Travelers say: “Right outside the [Vernon] train station we hired bikes (10 euros per day per person) and biked the picturesque four-kilometer path to Giverny. Yes [the Fondation Claude Monet] was crowded and you will have other people in your pics .... but I would still say it is definitely worth it. After we finished, we biked back to Vernon, picked up picnic supplies and then had a lovely meal on the banks of the Seine [and] took the 5 p.m. train back [to Paris].”—@Sujlovestravel

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Banff, Alberta

Couple hiking on trail in autumn at Banff Na tional Park
Couple hiking on trail in autumn at Banff Na tional Park
Image: Cavan Images/Getty Images

High in the Canadian Rockies, the aspen leaves and evergreen-esque larch needles start to turn colors in September. Make Banff your homebase for taking in the annual fall spectacle in Alberta’s Bow Valley, as it’s centrally located within the bounds of Banff National Park.

Hit the trails to be fully immersed in the golden-yellow foliage—for the most up-to-date leaf peeping intel, we recommend booking a guided hike with companies like White Mountain Adventures and Banff Hiking Company. Since their guides are out and about all the time, they know exactly which trails to hit for optimal fall color on any given day.

Another great way to see the leaves is from the air, via the Lake Louise summer gondola, which runs through early October. As you take in the dazzling natural landscape, be sure to keep an eye out for black bears, grizzly bears, moose, mountain goats, and other wildlife that call this beautiful place home.

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Mexico City

Colorful exterior and entrance of Frida Kahlo Museum in Mexico City
Colorful exterior and entrance of Frida Kahlo Museum in Mexico City
Image: Uwe Duerr/Getty Images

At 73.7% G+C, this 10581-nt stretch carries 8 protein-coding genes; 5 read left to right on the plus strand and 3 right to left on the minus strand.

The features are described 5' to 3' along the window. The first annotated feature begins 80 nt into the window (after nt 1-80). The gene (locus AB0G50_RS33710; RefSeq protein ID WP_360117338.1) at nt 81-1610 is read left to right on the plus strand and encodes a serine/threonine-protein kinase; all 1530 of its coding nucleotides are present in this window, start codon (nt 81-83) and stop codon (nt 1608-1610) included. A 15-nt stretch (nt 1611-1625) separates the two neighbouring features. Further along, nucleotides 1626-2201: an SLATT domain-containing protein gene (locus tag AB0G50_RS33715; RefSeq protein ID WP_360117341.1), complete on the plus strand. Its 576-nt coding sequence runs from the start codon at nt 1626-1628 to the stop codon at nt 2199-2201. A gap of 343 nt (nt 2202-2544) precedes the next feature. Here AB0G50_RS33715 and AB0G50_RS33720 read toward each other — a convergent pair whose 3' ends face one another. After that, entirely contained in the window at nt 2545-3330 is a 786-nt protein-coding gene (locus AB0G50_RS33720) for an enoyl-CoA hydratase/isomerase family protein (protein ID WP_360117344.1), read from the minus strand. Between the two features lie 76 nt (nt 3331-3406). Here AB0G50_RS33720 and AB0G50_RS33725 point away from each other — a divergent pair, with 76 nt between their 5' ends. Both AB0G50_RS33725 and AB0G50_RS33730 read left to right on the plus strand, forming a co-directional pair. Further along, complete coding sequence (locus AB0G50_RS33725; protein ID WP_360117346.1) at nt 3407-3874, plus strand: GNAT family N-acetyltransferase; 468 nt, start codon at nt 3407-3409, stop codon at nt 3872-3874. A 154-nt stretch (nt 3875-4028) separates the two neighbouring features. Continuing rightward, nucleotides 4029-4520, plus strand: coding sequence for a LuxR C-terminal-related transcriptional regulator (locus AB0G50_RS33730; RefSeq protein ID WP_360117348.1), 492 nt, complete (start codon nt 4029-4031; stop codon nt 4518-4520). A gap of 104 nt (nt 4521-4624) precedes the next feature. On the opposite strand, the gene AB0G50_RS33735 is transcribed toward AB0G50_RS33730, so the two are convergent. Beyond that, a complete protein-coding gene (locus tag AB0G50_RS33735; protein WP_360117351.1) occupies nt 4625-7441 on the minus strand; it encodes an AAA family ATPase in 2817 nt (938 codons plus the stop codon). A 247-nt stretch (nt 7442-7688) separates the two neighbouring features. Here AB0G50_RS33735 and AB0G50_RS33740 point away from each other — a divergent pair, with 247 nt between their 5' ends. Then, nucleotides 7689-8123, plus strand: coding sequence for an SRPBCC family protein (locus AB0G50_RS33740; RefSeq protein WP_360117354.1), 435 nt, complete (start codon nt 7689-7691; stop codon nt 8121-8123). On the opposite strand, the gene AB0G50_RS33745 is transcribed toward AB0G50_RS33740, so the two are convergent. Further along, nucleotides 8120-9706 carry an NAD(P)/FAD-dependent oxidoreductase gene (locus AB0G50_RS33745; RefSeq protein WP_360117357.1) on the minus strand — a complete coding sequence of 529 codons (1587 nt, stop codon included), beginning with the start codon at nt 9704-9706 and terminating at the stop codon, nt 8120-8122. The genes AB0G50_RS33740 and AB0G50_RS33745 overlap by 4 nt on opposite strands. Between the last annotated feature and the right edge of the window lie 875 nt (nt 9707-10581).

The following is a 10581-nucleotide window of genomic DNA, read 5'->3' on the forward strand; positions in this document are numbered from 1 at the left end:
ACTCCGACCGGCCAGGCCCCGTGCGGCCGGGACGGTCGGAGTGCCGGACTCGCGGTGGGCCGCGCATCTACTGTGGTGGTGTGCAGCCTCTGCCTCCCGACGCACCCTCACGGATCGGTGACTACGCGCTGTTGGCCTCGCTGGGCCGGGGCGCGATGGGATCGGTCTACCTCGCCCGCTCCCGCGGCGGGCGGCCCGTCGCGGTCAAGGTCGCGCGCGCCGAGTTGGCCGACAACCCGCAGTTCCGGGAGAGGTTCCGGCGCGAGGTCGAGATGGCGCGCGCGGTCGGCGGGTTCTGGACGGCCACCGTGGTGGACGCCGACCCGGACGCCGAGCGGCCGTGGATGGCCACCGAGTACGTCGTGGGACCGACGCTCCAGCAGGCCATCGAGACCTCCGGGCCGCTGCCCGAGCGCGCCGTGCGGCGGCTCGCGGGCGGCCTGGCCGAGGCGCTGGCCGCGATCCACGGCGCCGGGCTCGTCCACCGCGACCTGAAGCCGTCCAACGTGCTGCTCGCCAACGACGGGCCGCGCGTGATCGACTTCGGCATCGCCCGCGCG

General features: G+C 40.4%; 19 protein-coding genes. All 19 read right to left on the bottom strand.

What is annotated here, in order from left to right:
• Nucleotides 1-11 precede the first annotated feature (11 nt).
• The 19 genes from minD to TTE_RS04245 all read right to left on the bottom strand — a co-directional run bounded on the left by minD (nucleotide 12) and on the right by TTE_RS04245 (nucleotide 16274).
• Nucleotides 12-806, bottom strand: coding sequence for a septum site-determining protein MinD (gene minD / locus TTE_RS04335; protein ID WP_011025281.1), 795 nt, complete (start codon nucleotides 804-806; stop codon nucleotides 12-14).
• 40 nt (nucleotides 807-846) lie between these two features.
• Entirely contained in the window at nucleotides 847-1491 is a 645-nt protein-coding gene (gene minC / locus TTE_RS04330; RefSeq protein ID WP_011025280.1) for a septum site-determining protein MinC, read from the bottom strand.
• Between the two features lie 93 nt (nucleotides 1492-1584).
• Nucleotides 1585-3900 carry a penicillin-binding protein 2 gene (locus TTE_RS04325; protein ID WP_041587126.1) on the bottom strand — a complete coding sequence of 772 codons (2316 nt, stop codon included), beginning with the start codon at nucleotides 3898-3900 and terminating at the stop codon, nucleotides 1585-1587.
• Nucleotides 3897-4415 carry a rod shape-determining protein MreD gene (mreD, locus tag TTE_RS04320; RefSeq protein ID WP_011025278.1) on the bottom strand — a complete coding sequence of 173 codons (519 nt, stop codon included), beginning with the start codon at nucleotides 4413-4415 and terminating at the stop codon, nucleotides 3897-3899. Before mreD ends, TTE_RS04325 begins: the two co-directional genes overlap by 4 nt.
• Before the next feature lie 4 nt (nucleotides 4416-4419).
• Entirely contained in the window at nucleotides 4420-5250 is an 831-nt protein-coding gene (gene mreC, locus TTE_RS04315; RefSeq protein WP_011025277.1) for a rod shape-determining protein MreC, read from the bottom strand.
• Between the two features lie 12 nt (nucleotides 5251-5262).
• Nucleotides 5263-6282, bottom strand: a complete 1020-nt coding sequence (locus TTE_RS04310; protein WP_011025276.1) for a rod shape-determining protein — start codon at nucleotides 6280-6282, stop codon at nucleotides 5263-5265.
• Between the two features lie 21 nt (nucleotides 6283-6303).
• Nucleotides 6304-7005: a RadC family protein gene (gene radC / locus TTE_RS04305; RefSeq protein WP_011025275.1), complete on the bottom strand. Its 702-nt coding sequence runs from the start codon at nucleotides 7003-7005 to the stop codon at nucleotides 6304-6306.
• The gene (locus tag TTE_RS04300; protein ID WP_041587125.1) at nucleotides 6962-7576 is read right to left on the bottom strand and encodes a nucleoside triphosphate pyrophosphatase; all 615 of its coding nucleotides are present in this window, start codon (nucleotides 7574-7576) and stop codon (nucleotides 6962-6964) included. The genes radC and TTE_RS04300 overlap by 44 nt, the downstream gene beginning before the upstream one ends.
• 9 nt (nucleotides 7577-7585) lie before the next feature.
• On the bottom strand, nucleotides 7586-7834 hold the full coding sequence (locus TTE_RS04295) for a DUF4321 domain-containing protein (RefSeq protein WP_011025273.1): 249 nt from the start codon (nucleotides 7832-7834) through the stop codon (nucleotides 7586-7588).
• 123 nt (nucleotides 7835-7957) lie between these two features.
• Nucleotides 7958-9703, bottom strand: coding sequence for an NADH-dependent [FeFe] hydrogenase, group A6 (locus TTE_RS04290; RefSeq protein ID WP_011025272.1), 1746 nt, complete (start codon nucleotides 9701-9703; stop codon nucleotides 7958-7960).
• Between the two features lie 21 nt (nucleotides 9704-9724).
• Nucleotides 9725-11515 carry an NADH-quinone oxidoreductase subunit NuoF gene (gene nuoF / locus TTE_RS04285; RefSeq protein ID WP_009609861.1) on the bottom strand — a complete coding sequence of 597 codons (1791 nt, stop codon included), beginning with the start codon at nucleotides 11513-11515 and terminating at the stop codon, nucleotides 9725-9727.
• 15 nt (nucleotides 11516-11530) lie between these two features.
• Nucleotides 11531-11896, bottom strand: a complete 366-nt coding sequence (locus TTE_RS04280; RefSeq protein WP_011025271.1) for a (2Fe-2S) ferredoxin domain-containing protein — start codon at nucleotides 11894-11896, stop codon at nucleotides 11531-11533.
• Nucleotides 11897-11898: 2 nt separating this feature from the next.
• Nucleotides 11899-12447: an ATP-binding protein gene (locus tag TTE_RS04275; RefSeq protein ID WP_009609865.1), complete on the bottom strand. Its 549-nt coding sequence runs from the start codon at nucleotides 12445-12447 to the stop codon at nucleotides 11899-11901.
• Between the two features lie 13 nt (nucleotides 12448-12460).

If you don’t mind getting a little wet, September is a festive month in Mexico City. Though smack in the middle of the capital city’s rainy season, showers typically don’t last long—and, since temperatures are in the 70s, they often feel refreshing.

All month long, Mexico City residents and travelers alike celebrate El Mes de la Patria, with most celebrations centered around Mexico’s Independence Day on September 16. The already colorful city is even brighter than usual, with decorations, festivals, concerts, fireworks, and parades. One of the best places to take in all the action is Centro Historico—especially the Zócalo, where crowds start gathering on Independence Day Eve in front of the National Palace. From the balcony, the president traditionally makes a short speech to celebrate el grito, or the cry for independence.

Even if you can’t make these specific dates work, you can still celebrate this region’s culture and history by visiting landmarks like Museo Frida Kahlo, a bright blue building dedicated to the life and work of the famed Mexican artist, and Chapultepec Castle, home to the national history museum.

Travelers say: “[At the Museo Frida Kahlo,] do not forget to check out Frida’s dresses! Although often overlooked, this is almost a second museum. Many panels explaining the relationship between Frida’s challenges and dressing style—as well as her determined attitude.” —@642jais

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Sarah Kuta
Sarah Kuta is a writer and editor based in Colorado who specializes in travel, food and drink, science, history, and more. Her work has appeared in Conde Nast Traveler, Robb Report, Food & Wine, NBC News, Lonely Planet, Smithsonian Magazine, the Denver Post, 5280 Magazine, the Toronto Star, and many other publications. When she's not writing, she's probably skiing, birdwatching, road tripping in her converted camper van, hiking with her dog Daisy, mountain biking, or checking out craft breweries.